History Of Journalism And Bob Woodward

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History of Journalism and Bob Woodward

Journalism is a discipline of collecting, analyzing, verifying, and presenting news regarding current events, trends, issues and people. The certain individuals who practice journalism are called journalists. Journalism's main goal in reporting events is to state who, what, when, where, why, and how, and to explain the significance of all. There are two main types of journalism which are print journalism and also broadcast journalism. Print journalism can include newspapers, news magazines, newsletters, general interest magazines, and online news pages. Next is broadcast journalism which actually merges off into two categories which are radio and television. Radio gathers the facts and the journalist are forced to convey the story with the help of interesting noises and background sounds. Television mainly relies on visual information to display and basically help tell the story. Through the use of the television it proves to help characterize the story with the use of on-camera interviews, interviews with people involved in the story, and pictures or video from where the story took place. Journalism has developed steadily over the past years and it is a part of society's everyday life.
In America the first newspaper appeared in Boston in 1690, which was called Publick Occurrences. This paper was published without authority, its publisher was arrested, and all copies were destroyed. The first successful newspaper was the Boston News-Letter, which was started by John Campbell in 1704. Although it was heavily subsidized by the colonial government the experiment was a near-failure, with very limited circulation. Two more papers made their appearance in the 1720's, in Philadelphia and New York. By the eve of the Revolutionary War, about two dozen papers were issued at all the colonies, although Massachusetts, New York, and Pennsylvania would remain the centers of American printing for many years. At war's end in 1783 there were forty-three newspapers in print which journalism played a vital role in the affairs of the new nation.
The industrial revolution, as it transformed all aspects of American life and society, dramatically affected newspapers. Both the numbers of papers and their paid circulations continued to rise and by1850 there were over 2,500 titles. It was during the Civil War the unprecedented demand for timely, accurate news reporting transformed American journalism into a force in the national life. Newspaper growth continued unabated in the postwar years, with over 11,000 different papers in 1880.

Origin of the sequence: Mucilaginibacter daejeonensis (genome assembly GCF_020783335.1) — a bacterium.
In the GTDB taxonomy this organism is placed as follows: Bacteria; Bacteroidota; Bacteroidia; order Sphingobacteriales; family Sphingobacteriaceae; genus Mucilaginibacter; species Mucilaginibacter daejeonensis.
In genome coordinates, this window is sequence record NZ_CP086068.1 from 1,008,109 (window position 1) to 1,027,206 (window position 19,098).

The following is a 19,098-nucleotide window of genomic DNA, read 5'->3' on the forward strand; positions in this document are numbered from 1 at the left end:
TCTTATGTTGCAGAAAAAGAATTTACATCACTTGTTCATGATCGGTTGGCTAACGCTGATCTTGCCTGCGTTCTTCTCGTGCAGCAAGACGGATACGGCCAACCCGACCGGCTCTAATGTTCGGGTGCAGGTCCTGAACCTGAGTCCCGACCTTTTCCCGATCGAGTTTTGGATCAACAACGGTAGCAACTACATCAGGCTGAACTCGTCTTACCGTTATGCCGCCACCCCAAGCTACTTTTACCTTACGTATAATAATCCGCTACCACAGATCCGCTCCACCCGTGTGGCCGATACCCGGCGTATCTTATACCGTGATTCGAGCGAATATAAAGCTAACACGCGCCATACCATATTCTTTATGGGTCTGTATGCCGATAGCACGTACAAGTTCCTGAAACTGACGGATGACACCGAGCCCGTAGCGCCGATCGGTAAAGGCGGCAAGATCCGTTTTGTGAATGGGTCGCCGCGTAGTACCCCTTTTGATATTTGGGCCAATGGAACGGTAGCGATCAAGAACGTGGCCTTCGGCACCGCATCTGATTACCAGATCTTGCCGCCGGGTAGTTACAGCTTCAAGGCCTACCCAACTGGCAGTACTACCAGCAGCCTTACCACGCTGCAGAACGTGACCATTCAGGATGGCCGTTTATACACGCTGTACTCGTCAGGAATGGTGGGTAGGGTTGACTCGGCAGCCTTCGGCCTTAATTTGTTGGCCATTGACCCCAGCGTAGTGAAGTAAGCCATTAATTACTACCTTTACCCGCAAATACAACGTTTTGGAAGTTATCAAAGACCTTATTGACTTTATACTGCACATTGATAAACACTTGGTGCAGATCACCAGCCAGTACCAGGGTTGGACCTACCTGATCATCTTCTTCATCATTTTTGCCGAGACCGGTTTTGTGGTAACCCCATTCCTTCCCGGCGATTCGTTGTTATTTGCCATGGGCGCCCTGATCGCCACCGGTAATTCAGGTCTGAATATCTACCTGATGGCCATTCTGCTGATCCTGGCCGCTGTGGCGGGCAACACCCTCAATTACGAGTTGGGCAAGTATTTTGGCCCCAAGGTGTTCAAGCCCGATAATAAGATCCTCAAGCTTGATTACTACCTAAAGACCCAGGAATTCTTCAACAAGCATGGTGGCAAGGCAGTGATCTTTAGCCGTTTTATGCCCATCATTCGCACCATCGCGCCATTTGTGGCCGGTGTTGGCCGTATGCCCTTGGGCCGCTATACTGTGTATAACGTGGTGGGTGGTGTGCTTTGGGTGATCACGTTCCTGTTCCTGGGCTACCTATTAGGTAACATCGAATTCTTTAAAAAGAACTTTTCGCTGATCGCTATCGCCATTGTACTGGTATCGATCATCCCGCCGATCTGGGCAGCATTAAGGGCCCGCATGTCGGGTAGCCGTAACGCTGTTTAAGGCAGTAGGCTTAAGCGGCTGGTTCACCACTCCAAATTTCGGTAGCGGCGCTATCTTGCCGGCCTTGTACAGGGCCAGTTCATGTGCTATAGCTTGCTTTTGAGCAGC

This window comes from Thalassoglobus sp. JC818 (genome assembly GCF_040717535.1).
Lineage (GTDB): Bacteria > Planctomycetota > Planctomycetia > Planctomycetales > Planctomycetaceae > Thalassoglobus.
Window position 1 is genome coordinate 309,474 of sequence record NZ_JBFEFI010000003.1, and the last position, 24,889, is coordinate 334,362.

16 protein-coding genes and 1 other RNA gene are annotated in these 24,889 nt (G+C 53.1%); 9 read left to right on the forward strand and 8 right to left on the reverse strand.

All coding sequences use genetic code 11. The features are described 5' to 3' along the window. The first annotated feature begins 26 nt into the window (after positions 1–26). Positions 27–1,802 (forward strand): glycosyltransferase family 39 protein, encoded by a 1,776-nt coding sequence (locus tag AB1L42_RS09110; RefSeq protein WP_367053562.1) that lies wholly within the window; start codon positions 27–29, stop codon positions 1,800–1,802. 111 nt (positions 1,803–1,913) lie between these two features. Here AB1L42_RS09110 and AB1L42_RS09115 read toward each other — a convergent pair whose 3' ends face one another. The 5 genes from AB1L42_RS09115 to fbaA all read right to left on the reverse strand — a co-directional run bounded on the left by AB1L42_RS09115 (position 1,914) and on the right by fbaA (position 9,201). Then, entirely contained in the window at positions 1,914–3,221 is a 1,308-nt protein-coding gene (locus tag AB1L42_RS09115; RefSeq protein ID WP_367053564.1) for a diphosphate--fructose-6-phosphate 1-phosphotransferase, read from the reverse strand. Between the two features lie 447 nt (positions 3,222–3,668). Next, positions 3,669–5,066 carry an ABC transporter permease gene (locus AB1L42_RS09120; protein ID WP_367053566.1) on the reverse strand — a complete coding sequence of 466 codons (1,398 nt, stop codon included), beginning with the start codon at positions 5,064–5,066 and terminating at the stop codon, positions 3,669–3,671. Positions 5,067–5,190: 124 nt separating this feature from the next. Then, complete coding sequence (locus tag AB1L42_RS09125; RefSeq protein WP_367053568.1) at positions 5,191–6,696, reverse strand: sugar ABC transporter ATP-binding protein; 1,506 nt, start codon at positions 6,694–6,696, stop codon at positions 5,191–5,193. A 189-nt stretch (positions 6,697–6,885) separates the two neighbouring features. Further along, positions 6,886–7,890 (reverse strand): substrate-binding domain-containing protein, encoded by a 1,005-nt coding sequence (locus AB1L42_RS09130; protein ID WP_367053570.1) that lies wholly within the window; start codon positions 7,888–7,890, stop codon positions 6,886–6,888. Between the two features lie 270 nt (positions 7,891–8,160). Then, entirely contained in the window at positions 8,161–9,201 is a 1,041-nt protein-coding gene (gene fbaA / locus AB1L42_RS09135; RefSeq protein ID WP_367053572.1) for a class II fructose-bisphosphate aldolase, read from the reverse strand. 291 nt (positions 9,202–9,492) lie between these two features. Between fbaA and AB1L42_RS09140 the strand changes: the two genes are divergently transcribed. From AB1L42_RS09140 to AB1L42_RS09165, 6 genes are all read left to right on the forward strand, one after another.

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By 1890 there was a new modern newspaper, which included bold headlines, illustrations, funny pages, and sports pages. The rise of "yellow journalism" also marks this era. By the 1910's, all the essential features of the modern newspaper had emerged.
In 1920 radio journalism was beginning and started in Pittsburgh broadcasting news on the hour every hour. In 1944 when the allies invaded Normandy, everybody heard the news on the radio. When France surrendered to the Nazis in the beginning of the Second World War, General Charles De Gaulle appealed to the people of France to resist the Nazis from a radio broadcast.
In the 1950's, television debuted, and television journalism started. In 1960 the Nixon-Kennedy debates were televised and were also on the radio. On the radio it sounded like Nixon was winning the debate, but on television you could see that Nixon was sweating and very nervous.

In 1972, a Washington Post reporter uncovered one of the biggest scandals in America's history. Bob Woodward is one the best known journalists in the United States mainly because of his work in helping uncover the Watergate scandal that eventually led to President Nixon's resignation. With the help of is partner Carl Bernstein, the two made the big discovery.
Woodward was born on March 26, 1943 in Geneva, Illinois. After graduating from Yale University in 1965 Woodward joined the U.S. Navy where he served as a communications officer for naval intelligence. Woodward left the service in 1970 and began his career in journalism on the Montgomery County Sentinel and the following year he joined The Washington Post.
Woodward along with being a reporter for The Washington Post and assistant managing editor also writes many books. He focuses on the presidency, intelligence, and Washington institutions such as the U.S. Supreme Court, The Pentagon, and the Federal Reserve. Woodward has spent the most time of any journalist with President George W. Bush, interviewing him four times for more than seven hours total. In writing his books, Woodward collects detailed records, including interviews, documents, transcripts, and recordings and then uses them to describe his story. Woodward's dual role as a journalist and author has brought criticism upon himself because some people think he holds on to information so he can publish a book rather than a article. Despite his criticisms, Bob Woodward has been praised and acknowledged as one of the best and a very balanced journalist.
The coverage of the scandal by the Washington Post reinforced the importance of newspapers and the media in general to the American public. Through investigative reporting, a presidency had been brought down, and scandals had been uncovered. Most importantly, investigations by journalists had most probably directly led to a president of the United States resigning. Newspapers were taken more seriously after the scandal uncovered which led Nixon out of office. Bob Woodward and Carl Bernstein won a Pulitzer Prize for their work on the case which made both men well known and greatly appreciated in journalism.


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